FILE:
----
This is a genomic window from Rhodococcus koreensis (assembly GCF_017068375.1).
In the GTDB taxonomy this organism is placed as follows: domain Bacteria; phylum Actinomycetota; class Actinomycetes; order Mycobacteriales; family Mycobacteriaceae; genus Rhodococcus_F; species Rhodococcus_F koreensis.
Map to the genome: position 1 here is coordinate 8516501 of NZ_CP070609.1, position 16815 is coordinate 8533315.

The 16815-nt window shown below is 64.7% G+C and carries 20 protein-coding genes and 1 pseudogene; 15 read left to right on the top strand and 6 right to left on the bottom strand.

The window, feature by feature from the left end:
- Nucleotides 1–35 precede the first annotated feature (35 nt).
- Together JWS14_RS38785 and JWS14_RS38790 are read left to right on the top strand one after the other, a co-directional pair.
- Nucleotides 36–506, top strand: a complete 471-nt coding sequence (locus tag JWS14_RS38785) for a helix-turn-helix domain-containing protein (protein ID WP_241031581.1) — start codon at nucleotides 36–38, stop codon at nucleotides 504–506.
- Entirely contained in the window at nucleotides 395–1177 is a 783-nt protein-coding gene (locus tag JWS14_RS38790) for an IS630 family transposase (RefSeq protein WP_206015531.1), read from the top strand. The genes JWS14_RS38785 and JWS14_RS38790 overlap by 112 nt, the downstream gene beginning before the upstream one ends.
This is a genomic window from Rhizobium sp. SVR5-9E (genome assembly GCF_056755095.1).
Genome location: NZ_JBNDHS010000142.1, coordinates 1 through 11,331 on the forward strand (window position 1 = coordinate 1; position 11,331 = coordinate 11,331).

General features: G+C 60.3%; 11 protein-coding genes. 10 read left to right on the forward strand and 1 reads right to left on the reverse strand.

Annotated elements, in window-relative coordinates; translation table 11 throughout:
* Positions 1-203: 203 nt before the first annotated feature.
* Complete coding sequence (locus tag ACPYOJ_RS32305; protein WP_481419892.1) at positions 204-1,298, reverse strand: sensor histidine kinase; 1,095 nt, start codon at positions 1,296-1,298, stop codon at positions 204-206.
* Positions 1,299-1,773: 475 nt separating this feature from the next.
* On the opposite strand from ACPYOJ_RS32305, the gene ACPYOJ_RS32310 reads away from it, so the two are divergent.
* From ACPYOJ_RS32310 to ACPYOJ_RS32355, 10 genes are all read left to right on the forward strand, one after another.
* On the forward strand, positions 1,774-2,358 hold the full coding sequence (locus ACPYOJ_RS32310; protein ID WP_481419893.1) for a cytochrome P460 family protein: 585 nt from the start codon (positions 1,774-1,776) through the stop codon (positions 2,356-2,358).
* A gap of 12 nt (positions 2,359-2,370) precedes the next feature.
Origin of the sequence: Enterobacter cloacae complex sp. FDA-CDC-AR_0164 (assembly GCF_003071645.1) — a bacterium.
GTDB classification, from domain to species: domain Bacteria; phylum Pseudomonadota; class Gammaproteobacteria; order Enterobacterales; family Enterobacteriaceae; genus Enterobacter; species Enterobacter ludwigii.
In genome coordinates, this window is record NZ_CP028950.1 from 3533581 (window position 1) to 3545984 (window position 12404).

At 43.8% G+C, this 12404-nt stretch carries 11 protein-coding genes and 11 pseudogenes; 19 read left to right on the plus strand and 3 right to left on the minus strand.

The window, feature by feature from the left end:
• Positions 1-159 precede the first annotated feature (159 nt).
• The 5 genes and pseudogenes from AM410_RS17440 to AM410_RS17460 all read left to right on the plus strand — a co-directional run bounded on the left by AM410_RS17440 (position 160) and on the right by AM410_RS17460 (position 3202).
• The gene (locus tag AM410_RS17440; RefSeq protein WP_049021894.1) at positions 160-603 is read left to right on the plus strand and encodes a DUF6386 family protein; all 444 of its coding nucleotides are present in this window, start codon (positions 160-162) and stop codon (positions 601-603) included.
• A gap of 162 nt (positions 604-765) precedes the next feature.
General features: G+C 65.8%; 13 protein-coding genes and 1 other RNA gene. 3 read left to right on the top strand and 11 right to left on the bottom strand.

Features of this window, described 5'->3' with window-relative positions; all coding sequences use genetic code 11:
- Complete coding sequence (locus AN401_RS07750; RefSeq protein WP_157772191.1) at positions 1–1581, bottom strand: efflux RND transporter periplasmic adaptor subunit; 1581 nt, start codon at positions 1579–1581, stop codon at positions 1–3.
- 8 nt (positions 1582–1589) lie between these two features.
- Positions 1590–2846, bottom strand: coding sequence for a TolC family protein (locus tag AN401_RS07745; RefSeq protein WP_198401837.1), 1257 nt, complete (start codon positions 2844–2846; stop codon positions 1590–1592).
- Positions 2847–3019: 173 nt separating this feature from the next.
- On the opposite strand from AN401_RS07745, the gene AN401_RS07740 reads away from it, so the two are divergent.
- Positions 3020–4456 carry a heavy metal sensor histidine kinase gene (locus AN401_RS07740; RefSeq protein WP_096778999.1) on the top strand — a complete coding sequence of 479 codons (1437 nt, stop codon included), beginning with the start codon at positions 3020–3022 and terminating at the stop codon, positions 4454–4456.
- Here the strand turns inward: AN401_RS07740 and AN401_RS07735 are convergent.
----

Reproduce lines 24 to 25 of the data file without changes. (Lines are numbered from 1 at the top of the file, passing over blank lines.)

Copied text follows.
At 43.8% G+C, this 12404-nt stretch carries 11 protein-coding genes and 11 pseudogenes; 19 read left to right on the plus strand and 3 right to left on the minus strand.

The window, feature by feature from the left end: